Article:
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Hannah Bronfman Sustainability Consultant, YR&G Feb 16 2012 LEEDuser Member 2418 Thumbs Up

Yes, Tristan is right. That appears to be a glitch. The variable speed pumps AND/OR water-only cleaning are additional requirements for automated scrubbers. Good luck, Myra!

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Jared Silliker Owner Silliker + Partners
Jan 25 2011
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1259 Thumbs Up

CRI vs. noise level for vacuums.

In responding to review comments on a recent project I'm realizing that the vacuum requirement contains two separate elements, which I previously saw as one. The way the rating and online form are worded, I assumed that the dBAA decibel (dBA) is a sound pressure level measured with a conventional frequency weighting that roughly approximates how the human ear hears different frequency components of sounds at typical listening levels for speech. (ANSI S12.60–2002) rating was part of the CRIColor-rendering index, or CRI, is a scale of 0 to 100, used by manufacturers of fluorescent, metal halide, and other non-incandescent lighting equipment to describe the visual effect of the light on colored surfaces. Natural daylight is assigned a CRI of 100. certification. Apparently, this is not the case. CRI confirmed that they do not test for noise levels, which puts the responsibility back on the manufacturer. Unfortunately, I'm now having trouble verifying the dBA level for a CRI-certified vacuum.

Any other suggestions besides purchasing a Consumer Reports subscription?

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Tristan Roberts LEED AP BD+C, Executive Editor – LEEDuser, BuildingGreen, Inc. Feb 23 2011 LEEDuser Moderator

Jared, I guess the obvious question is whether you've checked with the manufacturers to see if they provide this information? I'm not sure that Consumer Reports or any other organization offers this kind of data.

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Jared Silliker Owner, Silliker + Partners Feb 24 2011 Guest 1259 Thumbs Up

Yep ... manufacturer turned out to be no help. Consumer Reports has the data, but will not release it despite a formal request to the Testing Director. They confirmed that they record dBAA decibel (dBA) is a sound pressure level measured with a conventional frequency weighting that roughly approximates how the human ear hears different frequency components of sounds at typical listening levels for speech. (ANSI S12.60–2002) levels to do their sound ratings, but they keep the raw data confidential. Lesson learned ... CRIColor-rendering index, or CRI, is a scale of 0 to 100, used by manufacturers of fluorescent, metal halide, and other non-incandescent lighting equipment to describe the visual effect of the light on colored surfaces. Natural daylight is assigned a CRI of 100. and sound are separate metrics, to be documented separately.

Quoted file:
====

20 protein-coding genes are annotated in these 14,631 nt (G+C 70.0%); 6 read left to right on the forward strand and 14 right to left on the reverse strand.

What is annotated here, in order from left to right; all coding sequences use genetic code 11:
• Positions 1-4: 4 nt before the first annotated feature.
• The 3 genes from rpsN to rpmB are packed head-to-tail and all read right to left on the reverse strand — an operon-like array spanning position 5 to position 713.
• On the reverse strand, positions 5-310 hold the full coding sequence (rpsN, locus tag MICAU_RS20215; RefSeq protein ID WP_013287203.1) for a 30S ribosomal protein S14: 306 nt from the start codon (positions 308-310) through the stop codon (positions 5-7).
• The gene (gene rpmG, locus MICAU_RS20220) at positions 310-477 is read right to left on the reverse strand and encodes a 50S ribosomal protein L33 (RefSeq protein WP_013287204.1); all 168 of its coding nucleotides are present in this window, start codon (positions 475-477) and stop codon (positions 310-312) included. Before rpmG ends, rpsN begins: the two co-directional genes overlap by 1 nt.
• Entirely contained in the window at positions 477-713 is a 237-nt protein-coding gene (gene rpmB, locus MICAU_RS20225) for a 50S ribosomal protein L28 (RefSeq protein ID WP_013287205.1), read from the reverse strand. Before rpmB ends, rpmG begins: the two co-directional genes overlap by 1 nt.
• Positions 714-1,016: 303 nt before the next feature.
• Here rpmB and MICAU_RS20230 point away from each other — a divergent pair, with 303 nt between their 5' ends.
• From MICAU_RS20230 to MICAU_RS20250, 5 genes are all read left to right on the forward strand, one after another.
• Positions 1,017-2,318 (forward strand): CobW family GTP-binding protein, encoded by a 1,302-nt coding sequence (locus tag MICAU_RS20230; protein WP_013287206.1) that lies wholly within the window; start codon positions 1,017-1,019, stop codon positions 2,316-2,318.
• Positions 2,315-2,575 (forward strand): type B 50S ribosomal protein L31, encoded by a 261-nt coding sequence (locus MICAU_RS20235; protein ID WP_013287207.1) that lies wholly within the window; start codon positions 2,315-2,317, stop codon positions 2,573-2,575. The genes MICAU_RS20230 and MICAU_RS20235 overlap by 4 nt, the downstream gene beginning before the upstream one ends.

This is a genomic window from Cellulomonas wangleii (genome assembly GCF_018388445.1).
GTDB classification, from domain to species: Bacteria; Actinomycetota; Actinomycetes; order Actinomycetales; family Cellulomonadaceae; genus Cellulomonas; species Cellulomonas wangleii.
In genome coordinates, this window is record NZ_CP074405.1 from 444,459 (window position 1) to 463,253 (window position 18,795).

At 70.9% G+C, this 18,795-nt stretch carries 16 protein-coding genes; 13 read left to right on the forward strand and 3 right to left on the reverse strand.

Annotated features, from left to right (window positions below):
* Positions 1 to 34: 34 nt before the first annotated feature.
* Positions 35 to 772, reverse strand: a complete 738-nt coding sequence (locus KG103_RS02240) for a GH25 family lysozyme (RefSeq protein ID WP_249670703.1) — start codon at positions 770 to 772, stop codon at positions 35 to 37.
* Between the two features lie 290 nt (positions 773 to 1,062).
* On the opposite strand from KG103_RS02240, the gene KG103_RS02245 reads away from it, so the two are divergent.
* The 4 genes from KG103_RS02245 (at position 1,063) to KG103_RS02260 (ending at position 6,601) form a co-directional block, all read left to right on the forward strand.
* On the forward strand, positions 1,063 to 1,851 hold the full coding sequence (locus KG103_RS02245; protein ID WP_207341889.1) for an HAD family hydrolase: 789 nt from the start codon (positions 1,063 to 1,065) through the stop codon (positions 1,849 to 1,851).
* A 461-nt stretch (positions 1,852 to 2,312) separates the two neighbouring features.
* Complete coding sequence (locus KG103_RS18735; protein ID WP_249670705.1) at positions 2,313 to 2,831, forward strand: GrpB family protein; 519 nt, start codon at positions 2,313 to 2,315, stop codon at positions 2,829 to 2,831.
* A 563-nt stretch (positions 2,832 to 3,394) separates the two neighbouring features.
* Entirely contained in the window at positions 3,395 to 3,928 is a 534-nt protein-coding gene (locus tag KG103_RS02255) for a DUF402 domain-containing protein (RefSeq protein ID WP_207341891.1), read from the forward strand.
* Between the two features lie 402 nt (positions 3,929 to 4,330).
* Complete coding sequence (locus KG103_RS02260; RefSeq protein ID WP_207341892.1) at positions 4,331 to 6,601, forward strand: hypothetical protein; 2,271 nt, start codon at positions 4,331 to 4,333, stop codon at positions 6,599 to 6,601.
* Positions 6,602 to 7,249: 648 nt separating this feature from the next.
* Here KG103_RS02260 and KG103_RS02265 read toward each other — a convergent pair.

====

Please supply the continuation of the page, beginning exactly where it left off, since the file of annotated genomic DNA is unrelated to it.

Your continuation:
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Tristan Roberts LEED AP BD+C, Executive Editor – LEEDuser, BuildingGreen, Inc. Feb 24 2011 LEEDuser Moderator

If you do find a source for information, please post about it here. Good luck.

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Tristan Roberts LEED AP BD+C, Executive Editor – LEEDuser, BuildingGreen, Inc. Feb 26 2011 LEEDuser Moderator

Jared, this might be cold comfort, but I confirmed with a colleague that most manufacturers do list this data. If the cut sheet doesn’t list it and the manufacturer can’t tell him what the dBAA decibel (dBA) is a sound pressure level measured with a conventional frequency weighting that roughly approximates how the human ear hears different frequency components of sounds at typical listening levels for speech. (ANSI S12.60–2002) level is, unfortunately you probably are out of luck for that product.

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Alice Cook
Jan 07 2011
Guest
707 Thumbs Up

LEED compliant vacuum - safeguards for facility?

Our cleaning crews purchased a vacuum that is has a built-in design feature to protect/safeguard for facilities from damage. The brochure states: 'Reduce possible damage to the facility and/or merchandise with durable polyethylene construction that bends and gives.' This is not a bumper or roller as listed in LEED requirements, but it is a safeguard to protect facilities. Will this pass review? It meets all other requirements: CRIColor-rendering index, or CRI, is a scale of 0 to 100, used by manufacturers of fluorescent, metal halide, and other non-incandescent lighting equipment to describe the visual effect of the light on colored surfaces. Natural daylight is assigned a CRI of 100. Green Label Plus, 69 DBAA decibel (dBA) is a sound pressure level measured with a conventional frequency weighting that roughly approximates how the human ear hears different frequency components of sounds at typical listening levels for speech. (ANSI S12.60–2002), etc.

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Tristan Roberts LEED AP BD+C, Executive Editor – LEEDuser, BuildingGreen, Inc. Jan 09 2011 LEEDuser Moderator